Low-maintenance perennial garden
Landscape fabric discourages weeds
When you start a new perennial border, spread non-woven polypropylene black landscape fabric over the soil. The fabric keeps weeds under control, holds heat in cool spring weather (giving your plants a faster start), and lets water soak through to the roots. At a local garden center, buy a nonbiodegradable fabric that weighs about 3.4 ozs. per square yard (about $10 for a 3 x 25-ft. piece). Use U-shaped metal stakes ($2 for a pack of 10) to hold down the fabric.
Laundry jug watering can
Sprinkler socket system
Space-saving hose storage
Use galvanized pipe to corral your hose
If you have a small yard, don't waste any precious real estate on a bulky hose reel. Pound a 4-ft. length of galvanized steel pipe ($7 at home centers) into the ground, coil up to 50 ft. of hose around it and top the end with a nozzle that hooks into the pipe's end.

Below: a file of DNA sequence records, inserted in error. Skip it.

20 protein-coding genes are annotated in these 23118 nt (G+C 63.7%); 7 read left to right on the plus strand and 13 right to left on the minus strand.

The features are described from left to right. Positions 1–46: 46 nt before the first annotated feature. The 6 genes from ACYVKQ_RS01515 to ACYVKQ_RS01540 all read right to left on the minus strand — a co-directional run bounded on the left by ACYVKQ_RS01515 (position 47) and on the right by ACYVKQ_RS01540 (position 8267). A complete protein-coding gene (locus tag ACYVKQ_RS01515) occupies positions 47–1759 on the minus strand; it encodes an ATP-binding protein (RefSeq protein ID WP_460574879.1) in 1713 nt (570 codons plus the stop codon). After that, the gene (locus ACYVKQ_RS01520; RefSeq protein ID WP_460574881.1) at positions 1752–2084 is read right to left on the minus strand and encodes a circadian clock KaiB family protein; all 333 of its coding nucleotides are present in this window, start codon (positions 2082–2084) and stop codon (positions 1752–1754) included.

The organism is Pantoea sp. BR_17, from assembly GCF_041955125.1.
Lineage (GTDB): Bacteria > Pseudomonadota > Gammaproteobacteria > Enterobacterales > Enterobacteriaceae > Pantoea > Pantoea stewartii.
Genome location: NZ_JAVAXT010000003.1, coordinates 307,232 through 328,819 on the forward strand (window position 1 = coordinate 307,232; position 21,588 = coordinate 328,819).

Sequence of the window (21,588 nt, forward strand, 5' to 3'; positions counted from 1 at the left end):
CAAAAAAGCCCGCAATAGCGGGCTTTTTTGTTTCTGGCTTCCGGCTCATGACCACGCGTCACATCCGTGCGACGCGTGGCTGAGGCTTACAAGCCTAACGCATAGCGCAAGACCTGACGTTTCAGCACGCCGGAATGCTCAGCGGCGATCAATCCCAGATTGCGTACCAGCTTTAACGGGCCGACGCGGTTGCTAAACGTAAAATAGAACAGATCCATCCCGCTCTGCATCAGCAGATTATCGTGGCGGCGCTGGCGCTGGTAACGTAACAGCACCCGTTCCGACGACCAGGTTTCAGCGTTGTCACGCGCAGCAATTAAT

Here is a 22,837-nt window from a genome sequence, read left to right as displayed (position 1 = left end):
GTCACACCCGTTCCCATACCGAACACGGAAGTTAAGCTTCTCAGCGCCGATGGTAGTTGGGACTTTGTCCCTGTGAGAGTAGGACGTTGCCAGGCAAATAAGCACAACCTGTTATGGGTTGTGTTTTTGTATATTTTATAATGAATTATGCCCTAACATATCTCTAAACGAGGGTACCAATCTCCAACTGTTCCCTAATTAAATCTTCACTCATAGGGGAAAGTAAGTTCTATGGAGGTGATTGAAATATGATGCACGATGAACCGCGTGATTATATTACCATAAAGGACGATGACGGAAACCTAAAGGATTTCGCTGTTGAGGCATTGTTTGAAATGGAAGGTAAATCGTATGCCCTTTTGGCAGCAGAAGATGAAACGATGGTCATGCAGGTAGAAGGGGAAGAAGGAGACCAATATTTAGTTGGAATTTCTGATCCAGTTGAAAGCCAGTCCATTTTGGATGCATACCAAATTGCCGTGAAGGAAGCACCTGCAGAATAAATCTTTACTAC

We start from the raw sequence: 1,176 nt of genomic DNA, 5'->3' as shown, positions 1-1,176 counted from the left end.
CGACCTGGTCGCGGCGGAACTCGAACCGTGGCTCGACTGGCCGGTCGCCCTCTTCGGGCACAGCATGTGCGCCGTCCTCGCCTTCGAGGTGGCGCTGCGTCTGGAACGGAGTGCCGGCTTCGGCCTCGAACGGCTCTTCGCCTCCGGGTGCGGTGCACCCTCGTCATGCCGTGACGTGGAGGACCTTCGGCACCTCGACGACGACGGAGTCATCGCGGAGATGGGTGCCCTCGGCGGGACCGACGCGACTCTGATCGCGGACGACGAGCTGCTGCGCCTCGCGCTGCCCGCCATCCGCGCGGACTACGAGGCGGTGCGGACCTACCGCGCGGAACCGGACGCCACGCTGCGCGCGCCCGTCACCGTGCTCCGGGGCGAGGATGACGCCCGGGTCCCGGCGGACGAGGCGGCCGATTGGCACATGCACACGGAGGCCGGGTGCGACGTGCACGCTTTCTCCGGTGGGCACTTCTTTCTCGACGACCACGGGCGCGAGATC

No-trim wall border
Bury stones to make a mow strip
If you're building a fence, a retaining wall or a planter, set a course of protruding stones in the soil beneath it. That way, your mower can cut all the grass—no trimming by hand needed. The stones should protrude about 4 in. from the wall and stand at least an inch above the soil so grass doesn't creep over them. You will still have to pull out grass from between the stones occasionally.
Homemade soaker hose
Punch holes in a worn hose with a nail
A sprinkler isn't always the most efficient way to water your plants, especially if you live in a hot, dry climate. Soaker hoses ensure that the plants get most of the water, and you don't need to spend $25 at a garden center to get one. Give your worn-out hoses a second career by converting them. Just plug the end of the hose with a round stick and perforate the hose with a sharp nail. You'll get a free soaker hose and conserve water at the same time.